Naturally senesced leaves were collected with litter traps (composited from 4 litter traps per forest type) between late October 2017 and early January 2018 from oak, pine and beech stands within each study site. They were oven-dried (40˚C) until dry (>48 h) and ground. O layer samples (top 5-10 cm) were collected in early January 2018 during frost free conditions in both sites. Composite samples were collected in each stand around each litter trap. O layer samples were sieved (4 mm) and kept at 4˚C for a week until microcosm experiment started.

Different microcosms were prepared for a reciprocal transplant experiment of litter from different study sites for each of the three tree species (Figure 1). Litter from the A-site was combined with its native soil (‘home’), but also with soil from the other site (‘away’), and vice versa, resulting in 4 different treatments per tree species, and thus a total of 12 treatments. The treatments were replicated in three (n=3), resulting in 36 microcosms that were monitored over time. As we wanted to investigate the soil environment’s role in affecting the decomposition of litter by microbes, capturing this necessitates a sufficiently large proportion of soil to litter. Without it, the environments in the microcosm environments would be dominated by the litter only. Therefore, in each microcosm, 60 g of soil (O-layer) were adjusted to optimal moisture, at 50% of water holding capacity, after which 12 g of dried and ground litter were added. This combination of O layer with litter was used to simulate incoming litter into the top of a forest floor. Unsterilized litter will bring with it a small amount of microbes that could contribute to seed the soil environment below. However, the dried litter samples should have carried only a negligible microbial community compared to that already active in the O-horizon sample used, which we argue natural conditions of litter fall on a forest floor well. The microcosms were incubated at 16˚C, thus falling within a range of summer soil temperatures normal for both sites, and constant moisture (adjusted as needed) for 2 months, and respiration, bacterial growth and fungal growth were monitored (10 sampling times: 1, 3, 5, 8, 12, 21, 28, 35, 42, and 55 days). In addition, biomarkers for the microbial community size and composition (PLFA) were determined 3 times (1 day, 28 days and 55 days) over the experiment. Basic soil chemical properties, pH and electrical conductivity, and enzymatic activities were measured in the first and in the last sampling times to capture the differences in microbial nutrient availability.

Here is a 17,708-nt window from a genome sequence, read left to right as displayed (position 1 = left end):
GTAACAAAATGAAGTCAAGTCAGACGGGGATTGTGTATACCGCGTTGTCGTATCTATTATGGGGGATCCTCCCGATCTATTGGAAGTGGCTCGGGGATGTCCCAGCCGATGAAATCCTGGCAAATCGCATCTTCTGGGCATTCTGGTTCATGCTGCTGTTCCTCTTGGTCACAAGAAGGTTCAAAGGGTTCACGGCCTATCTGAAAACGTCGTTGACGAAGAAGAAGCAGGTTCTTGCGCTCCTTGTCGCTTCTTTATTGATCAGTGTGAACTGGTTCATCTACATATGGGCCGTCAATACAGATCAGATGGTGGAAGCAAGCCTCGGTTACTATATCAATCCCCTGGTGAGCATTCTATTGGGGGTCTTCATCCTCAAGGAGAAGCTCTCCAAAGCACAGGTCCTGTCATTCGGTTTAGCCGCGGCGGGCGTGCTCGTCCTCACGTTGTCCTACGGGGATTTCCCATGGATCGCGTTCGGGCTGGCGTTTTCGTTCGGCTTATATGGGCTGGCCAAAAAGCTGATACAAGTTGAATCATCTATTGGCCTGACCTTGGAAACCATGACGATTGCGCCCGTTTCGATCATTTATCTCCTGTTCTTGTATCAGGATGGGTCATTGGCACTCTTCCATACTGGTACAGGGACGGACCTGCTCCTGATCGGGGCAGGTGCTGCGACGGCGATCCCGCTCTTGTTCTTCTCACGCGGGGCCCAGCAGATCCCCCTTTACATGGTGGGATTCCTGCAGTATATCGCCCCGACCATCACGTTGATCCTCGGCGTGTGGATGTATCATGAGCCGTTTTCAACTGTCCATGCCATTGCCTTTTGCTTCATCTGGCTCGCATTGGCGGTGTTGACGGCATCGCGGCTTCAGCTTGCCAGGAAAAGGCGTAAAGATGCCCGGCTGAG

2.2 Microcosm microbial parameters